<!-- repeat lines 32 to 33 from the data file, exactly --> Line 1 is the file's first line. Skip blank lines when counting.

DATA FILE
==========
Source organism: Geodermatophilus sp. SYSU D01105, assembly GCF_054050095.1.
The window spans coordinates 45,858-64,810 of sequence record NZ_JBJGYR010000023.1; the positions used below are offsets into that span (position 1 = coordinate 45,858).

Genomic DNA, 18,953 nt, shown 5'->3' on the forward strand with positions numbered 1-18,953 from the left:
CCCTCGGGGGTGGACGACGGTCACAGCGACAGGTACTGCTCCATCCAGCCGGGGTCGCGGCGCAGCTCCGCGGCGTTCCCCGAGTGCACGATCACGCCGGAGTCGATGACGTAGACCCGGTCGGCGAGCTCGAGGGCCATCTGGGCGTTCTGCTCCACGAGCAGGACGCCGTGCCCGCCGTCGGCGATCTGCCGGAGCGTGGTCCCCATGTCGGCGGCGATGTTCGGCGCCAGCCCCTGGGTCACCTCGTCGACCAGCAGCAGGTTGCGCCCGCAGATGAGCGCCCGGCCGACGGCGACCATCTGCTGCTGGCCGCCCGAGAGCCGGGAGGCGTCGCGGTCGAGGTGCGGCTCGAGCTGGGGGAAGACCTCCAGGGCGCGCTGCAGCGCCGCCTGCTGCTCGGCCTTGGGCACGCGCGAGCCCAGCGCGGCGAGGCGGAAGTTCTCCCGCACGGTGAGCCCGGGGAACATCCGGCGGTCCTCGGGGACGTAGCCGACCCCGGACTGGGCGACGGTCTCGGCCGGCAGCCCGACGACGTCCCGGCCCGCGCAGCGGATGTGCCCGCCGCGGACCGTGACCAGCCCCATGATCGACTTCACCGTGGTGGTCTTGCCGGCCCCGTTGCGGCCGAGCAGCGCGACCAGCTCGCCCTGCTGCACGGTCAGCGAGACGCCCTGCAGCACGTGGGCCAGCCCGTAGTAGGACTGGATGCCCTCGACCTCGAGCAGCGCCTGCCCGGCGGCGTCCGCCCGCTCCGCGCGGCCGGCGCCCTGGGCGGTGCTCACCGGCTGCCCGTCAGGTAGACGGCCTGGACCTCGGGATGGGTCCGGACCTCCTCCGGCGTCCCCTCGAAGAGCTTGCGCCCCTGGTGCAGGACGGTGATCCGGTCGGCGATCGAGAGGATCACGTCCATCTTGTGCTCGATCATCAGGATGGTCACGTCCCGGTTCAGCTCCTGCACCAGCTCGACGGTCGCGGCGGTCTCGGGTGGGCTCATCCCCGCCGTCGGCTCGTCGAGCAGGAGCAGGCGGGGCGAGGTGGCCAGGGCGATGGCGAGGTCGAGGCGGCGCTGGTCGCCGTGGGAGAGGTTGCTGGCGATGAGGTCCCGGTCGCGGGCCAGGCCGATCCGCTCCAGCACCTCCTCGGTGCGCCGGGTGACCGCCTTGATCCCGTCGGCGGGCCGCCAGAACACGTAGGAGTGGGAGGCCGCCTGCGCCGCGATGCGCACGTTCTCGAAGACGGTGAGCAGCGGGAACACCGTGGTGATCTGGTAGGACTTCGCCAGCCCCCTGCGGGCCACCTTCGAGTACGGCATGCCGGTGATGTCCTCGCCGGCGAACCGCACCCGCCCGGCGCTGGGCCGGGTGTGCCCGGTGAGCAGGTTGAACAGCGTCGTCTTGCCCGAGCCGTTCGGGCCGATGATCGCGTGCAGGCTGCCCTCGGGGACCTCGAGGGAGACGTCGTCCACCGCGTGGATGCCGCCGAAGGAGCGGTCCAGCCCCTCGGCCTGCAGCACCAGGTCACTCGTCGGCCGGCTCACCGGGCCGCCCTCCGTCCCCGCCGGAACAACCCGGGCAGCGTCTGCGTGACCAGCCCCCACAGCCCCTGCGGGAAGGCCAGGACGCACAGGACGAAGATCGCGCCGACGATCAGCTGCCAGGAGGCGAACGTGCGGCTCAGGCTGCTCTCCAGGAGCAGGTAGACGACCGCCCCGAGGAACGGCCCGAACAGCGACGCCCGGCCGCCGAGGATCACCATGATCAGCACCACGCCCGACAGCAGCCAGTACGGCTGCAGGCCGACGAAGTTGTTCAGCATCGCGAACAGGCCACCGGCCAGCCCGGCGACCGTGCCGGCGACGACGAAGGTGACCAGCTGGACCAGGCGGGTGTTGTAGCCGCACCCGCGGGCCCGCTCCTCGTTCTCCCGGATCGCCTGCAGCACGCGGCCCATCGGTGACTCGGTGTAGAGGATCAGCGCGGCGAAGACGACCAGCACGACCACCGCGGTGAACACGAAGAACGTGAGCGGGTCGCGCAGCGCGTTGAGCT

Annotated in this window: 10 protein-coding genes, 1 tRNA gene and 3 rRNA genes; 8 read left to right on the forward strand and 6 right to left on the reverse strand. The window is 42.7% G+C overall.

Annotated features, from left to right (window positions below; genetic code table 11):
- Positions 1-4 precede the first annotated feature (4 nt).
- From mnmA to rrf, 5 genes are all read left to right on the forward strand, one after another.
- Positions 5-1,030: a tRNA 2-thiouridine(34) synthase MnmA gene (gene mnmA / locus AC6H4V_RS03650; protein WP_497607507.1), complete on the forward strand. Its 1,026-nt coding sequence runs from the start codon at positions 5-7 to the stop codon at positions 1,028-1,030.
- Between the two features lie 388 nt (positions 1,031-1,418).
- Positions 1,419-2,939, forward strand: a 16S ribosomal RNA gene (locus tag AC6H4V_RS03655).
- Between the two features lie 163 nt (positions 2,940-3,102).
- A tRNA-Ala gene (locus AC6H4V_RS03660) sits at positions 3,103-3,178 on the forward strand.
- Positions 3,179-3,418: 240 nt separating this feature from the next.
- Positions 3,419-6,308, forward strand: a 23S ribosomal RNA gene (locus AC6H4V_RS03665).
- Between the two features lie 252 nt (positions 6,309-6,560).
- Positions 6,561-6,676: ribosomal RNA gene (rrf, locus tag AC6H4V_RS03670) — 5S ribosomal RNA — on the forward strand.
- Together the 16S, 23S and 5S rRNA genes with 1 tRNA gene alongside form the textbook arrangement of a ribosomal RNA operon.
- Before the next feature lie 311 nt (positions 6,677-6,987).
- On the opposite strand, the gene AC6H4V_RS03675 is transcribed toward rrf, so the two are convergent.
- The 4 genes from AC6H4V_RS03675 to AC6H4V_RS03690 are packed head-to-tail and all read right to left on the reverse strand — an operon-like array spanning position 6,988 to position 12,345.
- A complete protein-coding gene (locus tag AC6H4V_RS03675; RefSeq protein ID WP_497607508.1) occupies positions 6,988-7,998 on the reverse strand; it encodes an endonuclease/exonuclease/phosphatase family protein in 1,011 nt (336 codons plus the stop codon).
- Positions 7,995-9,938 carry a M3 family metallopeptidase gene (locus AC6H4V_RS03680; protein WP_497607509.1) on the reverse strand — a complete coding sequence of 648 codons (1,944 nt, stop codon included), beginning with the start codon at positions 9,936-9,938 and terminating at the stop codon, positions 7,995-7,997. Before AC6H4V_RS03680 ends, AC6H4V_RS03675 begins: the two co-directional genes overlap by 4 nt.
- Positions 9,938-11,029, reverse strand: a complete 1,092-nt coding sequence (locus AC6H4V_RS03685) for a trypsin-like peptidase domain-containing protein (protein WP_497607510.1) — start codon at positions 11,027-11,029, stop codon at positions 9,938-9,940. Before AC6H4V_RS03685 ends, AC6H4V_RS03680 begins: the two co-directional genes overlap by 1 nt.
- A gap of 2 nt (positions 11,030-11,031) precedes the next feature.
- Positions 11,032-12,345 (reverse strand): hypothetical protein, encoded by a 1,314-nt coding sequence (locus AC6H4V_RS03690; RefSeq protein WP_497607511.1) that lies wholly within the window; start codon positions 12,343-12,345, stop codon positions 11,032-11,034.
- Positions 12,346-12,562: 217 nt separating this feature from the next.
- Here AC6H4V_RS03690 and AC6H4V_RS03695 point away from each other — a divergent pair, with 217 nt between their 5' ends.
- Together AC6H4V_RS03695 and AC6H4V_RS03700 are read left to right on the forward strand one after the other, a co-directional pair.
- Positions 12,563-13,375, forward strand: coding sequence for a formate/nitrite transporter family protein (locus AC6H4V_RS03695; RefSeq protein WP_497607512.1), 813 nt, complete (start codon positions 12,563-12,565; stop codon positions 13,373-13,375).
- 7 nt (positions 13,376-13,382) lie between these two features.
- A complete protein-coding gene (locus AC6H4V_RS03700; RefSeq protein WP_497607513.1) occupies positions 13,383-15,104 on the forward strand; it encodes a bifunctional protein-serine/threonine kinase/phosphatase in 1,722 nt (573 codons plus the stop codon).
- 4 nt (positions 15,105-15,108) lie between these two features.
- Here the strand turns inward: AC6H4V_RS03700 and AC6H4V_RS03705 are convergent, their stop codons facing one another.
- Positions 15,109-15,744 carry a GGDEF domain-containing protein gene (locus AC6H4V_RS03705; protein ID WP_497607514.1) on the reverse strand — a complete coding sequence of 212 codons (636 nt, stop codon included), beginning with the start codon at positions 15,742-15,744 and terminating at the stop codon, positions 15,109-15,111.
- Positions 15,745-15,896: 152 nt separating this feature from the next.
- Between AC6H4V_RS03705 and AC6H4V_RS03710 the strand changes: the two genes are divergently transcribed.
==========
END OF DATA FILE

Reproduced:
- A complete protein-coding gene (locus AC6H4V_RS03700; RefSeq protein WP_497607513.1) occupies positions 13,383-15,104 on the forward strand; it encodes a bifunctional protein-serine/threonine kinase/phosphatase in 1,722 nt (573 codons plus the stop codon).
- 4 nt (positions 15,105-15,108) lie between these two features.